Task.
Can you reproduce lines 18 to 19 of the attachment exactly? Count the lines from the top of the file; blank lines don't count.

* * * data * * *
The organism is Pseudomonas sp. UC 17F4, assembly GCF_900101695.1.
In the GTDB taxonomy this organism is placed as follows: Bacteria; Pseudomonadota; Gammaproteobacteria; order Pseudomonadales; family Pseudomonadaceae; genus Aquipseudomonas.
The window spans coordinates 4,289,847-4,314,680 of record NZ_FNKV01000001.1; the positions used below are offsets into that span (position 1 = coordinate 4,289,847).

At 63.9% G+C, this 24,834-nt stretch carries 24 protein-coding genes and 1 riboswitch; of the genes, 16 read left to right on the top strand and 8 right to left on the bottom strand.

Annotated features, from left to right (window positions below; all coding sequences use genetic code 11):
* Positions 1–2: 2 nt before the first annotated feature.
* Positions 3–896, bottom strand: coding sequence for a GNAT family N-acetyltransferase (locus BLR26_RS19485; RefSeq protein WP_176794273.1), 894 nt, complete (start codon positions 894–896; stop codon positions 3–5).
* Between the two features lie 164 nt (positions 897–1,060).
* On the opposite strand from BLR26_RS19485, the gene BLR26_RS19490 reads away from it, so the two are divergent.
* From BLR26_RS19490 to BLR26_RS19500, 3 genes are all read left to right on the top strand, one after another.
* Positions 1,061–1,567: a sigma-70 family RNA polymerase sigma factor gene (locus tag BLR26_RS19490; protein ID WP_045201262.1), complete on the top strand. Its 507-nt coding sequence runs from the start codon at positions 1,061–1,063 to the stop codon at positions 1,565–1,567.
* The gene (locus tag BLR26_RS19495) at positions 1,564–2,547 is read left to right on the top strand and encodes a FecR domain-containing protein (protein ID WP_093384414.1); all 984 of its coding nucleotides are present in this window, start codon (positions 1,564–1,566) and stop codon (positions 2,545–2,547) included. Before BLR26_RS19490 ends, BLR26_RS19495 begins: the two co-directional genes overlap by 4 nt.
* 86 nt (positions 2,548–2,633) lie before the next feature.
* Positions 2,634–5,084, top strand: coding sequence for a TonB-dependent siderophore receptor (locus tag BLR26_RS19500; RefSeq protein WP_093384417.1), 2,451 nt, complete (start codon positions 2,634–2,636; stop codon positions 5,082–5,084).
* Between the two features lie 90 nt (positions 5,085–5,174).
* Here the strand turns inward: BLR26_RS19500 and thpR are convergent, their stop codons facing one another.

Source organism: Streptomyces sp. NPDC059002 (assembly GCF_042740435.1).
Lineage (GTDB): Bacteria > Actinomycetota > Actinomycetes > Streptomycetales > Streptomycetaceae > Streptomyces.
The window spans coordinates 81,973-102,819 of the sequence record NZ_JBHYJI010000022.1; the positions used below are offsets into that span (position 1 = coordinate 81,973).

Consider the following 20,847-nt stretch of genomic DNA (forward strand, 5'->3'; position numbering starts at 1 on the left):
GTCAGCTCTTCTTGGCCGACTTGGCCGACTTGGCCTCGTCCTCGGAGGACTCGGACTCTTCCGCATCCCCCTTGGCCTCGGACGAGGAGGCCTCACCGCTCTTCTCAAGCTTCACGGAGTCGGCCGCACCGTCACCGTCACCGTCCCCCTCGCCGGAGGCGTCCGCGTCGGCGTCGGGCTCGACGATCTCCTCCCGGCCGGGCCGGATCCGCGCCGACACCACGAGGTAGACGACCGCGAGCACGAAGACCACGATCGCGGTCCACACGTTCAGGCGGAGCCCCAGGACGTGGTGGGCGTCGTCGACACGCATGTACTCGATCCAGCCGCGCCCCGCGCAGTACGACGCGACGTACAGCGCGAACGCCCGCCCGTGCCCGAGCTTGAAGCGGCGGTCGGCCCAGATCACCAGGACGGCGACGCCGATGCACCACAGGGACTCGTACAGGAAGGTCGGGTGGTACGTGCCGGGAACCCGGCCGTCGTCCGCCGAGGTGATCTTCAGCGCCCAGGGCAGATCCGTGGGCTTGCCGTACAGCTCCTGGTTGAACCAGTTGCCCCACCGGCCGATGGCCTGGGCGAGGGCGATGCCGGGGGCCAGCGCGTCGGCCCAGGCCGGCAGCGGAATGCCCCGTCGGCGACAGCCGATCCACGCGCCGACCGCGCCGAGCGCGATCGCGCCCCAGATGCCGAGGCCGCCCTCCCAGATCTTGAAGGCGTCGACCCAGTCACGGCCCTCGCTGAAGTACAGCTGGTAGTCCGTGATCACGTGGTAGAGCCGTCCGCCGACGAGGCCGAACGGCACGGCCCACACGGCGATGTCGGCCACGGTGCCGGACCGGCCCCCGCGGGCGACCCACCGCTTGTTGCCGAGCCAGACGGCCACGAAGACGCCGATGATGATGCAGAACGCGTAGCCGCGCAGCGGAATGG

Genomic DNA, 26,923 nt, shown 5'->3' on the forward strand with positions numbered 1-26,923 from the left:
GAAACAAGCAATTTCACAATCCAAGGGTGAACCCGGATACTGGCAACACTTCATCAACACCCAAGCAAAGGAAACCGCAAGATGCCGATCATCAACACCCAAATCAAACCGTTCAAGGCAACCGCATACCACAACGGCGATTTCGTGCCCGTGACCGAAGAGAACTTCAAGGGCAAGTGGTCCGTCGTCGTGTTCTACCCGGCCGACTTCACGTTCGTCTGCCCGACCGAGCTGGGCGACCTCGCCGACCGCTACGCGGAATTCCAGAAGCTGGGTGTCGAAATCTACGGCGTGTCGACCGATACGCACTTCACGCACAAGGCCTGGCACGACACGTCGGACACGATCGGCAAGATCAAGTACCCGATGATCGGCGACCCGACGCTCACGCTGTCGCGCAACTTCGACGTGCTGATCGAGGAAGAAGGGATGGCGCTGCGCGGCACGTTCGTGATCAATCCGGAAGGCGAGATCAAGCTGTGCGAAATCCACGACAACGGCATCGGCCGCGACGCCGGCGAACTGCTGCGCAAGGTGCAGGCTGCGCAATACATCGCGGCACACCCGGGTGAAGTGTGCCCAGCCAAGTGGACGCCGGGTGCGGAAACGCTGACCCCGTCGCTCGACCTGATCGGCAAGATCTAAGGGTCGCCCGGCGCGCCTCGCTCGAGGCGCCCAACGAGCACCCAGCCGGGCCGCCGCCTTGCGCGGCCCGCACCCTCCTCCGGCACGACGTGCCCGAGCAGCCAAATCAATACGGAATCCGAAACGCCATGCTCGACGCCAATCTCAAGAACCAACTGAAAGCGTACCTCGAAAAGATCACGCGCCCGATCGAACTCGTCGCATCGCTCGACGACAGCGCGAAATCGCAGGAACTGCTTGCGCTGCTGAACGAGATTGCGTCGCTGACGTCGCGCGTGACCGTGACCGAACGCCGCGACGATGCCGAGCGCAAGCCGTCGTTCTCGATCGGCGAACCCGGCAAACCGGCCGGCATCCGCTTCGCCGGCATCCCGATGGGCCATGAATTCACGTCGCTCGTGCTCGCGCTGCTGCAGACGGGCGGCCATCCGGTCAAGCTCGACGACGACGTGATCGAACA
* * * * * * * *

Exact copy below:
Lineage (GTDB): Bacteria > Actinomycetota > Actinomycetes > Streptomycetales > Streptomycetaceae > Streptomyces.
The window spans coordinates 81,973-102,819 of the sequence record NZ_JBHYJI010000022.1; the positions used below are offsets into that span (position 1 = coordinate 81,973).